- Research article
- Open Access
Right atrial function assessed by volume-derived values and speckle tracking echocardiography in patients with hypertrophic cardiomyopathy
BMC Cardiovascular Disorders volume 20, Article number: 335 (2020)
To detect the right atrial (RA) functions in hypertrophic cardiomyopathy (HCM) patients by using volume-derived values and two-dimensional strain.
Thirty-two HCM patients and 34 age and gender matched normal controls were enrolled for this study. RA volume-derived values were measured by using 2D ultrasonic images. RA strain (S-reservoir, S-conduit, S-booster pump) and strain rate (SR-reservoir, SR-conduit, SR-booster pump), representing the reservoir, conduit and booster pump functions, respectively, were measured by EchoPAC.
Total RA emptying fraction (RAEF) and RA expansion index in HCM patients were significantly lower than normal controls (p < 0.05). The values of S-reservoir, S-conduit, Sr-reservoir and Sr-conduit in HCM patients were significantly lower than normal controls (p < 0.001). Although there were no significant differences in S-booster pump and Sr-booster pump between HCM patients and normal controls, the absolute values in HCM patients were lower than normal controls.
In this study, we concluded that RA dysfunctions, including the reservoir and conduit functions were impaired in HCM patients.
Hypertrophic cardiomyopathy (HCM) is a genetic disease which is often diagnosed in the clinic. It is characterized by asymmetric left ventricular (LV) hypertrophy and involves the interventricular septum [1, 2]. With the development of imaging technology, such as echocardiography, cardiac radionuclide imaging and magnetic resonance imaging (Cardiac MRI), the discovery and diagnosis of HCM become more and more easy [3,4,5,6,7,8,9]. However, Echocardiography is considered one of the most useful technique in screening for HCM patients.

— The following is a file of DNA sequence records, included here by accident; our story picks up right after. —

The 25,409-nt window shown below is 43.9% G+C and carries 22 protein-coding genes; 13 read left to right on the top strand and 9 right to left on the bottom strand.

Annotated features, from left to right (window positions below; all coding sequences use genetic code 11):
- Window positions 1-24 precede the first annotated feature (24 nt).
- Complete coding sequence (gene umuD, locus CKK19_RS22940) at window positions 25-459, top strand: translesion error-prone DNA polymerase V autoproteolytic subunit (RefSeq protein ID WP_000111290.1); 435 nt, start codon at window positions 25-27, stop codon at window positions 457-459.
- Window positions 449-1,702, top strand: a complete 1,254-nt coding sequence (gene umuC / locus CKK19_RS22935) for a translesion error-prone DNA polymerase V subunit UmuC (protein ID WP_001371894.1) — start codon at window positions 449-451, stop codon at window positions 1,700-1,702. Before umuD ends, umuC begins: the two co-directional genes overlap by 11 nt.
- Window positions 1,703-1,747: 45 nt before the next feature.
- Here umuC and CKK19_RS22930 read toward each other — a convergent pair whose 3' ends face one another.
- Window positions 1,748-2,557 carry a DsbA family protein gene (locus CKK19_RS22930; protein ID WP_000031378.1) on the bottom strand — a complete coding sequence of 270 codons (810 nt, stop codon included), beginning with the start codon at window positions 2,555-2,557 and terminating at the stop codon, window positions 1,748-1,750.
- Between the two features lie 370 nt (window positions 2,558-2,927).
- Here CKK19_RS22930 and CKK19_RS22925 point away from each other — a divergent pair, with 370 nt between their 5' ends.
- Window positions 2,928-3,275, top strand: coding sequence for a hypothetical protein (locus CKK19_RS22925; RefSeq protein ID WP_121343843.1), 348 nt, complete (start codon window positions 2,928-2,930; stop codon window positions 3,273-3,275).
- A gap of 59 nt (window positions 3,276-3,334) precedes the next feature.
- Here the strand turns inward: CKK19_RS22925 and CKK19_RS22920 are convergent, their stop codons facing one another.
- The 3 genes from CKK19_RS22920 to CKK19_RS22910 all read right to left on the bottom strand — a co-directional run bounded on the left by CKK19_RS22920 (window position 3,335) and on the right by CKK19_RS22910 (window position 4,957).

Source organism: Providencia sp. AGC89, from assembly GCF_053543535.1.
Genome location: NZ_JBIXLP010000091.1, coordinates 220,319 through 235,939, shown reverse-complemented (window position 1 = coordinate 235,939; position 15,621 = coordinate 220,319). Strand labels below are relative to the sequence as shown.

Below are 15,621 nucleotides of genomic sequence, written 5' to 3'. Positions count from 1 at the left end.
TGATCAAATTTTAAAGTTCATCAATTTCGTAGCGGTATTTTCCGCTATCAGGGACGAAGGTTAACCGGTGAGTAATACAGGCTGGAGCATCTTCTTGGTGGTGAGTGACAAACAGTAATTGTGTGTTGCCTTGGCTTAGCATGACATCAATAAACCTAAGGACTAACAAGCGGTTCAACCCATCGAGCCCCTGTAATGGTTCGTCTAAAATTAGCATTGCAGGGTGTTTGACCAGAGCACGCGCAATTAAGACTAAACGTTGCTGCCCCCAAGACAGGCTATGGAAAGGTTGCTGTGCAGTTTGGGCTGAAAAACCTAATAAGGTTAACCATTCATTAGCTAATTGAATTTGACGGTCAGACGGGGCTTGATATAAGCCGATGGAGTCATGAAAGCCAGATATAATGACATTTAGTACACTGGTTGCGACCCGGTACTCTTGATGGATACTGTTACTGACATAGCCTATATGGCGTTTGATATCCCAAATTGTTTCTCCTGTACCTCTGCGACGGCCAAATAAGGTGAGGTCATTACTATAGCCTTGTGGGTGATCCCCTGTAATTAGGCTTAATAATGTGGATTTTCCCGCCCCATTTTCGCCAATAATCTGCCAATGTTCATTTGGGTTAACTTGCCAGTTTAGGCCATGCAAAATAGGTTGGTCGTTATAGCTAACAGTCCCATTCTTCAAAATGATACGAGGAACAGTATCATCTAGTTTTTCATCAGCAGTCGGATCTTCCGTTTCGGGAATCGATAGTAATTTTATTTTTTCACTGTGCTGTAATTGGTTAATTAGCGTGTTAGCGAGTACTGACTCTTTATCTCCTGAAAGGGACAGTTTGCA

Right atrial (RA) functions play a key role in the cardiac also like left atrial (LA): as a reservoir during right ventricular (RV) systole, a conduit from vena cave veins and coronary sinus to the RV during early diastole and a booster pump in late diastole . Traditional two-dimensional echocardiography detected the RA diameter, containing the middle, longitudinal diameter, however, it is simple and can’t assess RA functions comprehensive.
Recently, two-dimensional speckle tracking echocardiography (2D-STE) for detecting the strain and strain rate in RA functions were mainly focused on patients with pulmonary artery hypertension, acute pulmonary embolism and tricuspid regurgitation severity [11,12,13]. These studies were necessary to demonstrate that the technique could detect the RA functions flexibility and accuracy.
The mechanism of the association between RA function and HCM is unknown. Biagini et al.  found complex genotypes with double or triple mutations in end-stage HCM patients. Progressive diastolic dysfunction and atrial fibrillation may represent adequate substrates for RA remodeling . A progressive “atrial myopathy” has been also suggested in patients with HCM .